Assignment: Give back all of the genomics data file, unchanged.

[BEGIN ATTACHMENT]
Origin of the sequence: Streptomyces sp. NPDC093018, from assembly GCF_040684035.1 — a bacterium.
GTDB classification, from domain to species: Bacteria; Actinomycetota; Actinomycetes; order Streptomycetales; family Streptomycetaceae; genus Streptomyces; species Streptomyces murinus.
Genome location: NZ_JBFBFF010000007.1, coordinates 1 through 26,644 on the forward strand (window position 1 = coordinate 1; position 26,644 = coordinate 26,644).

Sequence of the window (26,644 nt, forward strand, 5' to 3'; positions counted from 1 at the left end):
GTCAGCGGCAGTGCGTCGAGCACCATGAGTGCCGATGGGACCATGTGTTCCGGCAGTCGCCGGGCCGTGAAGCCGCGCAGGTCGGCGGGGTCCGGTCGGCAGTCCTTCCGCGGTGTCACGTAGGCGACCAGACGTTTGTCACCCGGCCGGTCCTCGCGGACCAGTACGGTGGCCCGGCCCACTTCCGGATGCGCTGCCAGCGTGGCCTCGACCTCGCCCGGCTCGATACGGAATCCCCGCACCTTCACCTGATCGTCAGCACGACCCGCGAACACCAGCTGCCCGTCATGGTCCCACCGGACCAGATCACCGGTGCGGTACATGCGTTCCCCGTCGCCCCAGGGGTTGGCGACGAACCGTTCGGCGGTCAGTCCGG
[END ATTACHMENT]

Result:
Origin of the sequence: Streptomyces sp. NPDC093018, from assembly GCF_040684035.1 — a bacterium.
GTDB classification, from domain to species: Bacteria; Actinomycetota; Actinomycetes; order Streptomycetales; family Streptomycetaceae; genus Streptomyces; species Streptomyces murinus.
Genome location: NZ_JBFBFF010000007.1, coordinates 1 through 26,644 on the forward strand (window position 1 = coordinate 1; position 26,644 = coordinate 26,644).

Sequence of the window (26,644 nt, forward strand, 5' to 3'; positions counted from 1 at the left end):
GTCAGCGGCAGTGCGTCGAGCACCATGAGTGCCGATGGGACCATGTGTTCCGGCAGTCGCCGGGCCGTGAAGCCGCGCAGGTCGGCGGGGTCCGGTCGGCAGTCCTTCCGCGGTGTCACGTAGGCGACCAGACGTTTGTCACCCGGCCGGTCCTCGCGGACCAGTACGGTGGCCCGGCCCACTTCCGGATGCGCTGCCAGCGTGGCCTCGACCTCGCCCGGCTCGATACGGAATCCCCGCACCTTCACCTGATCGTCAGCACGACCCGCGAACACCAGCTGCCCGTCATGGTCCCACCGGACCAGATCACCGGTGCGGTACATGCGTTCCCCGTCGCCCCAGGGGTTGGCGACGAACCGTTCGGCGGTCAGTCCGG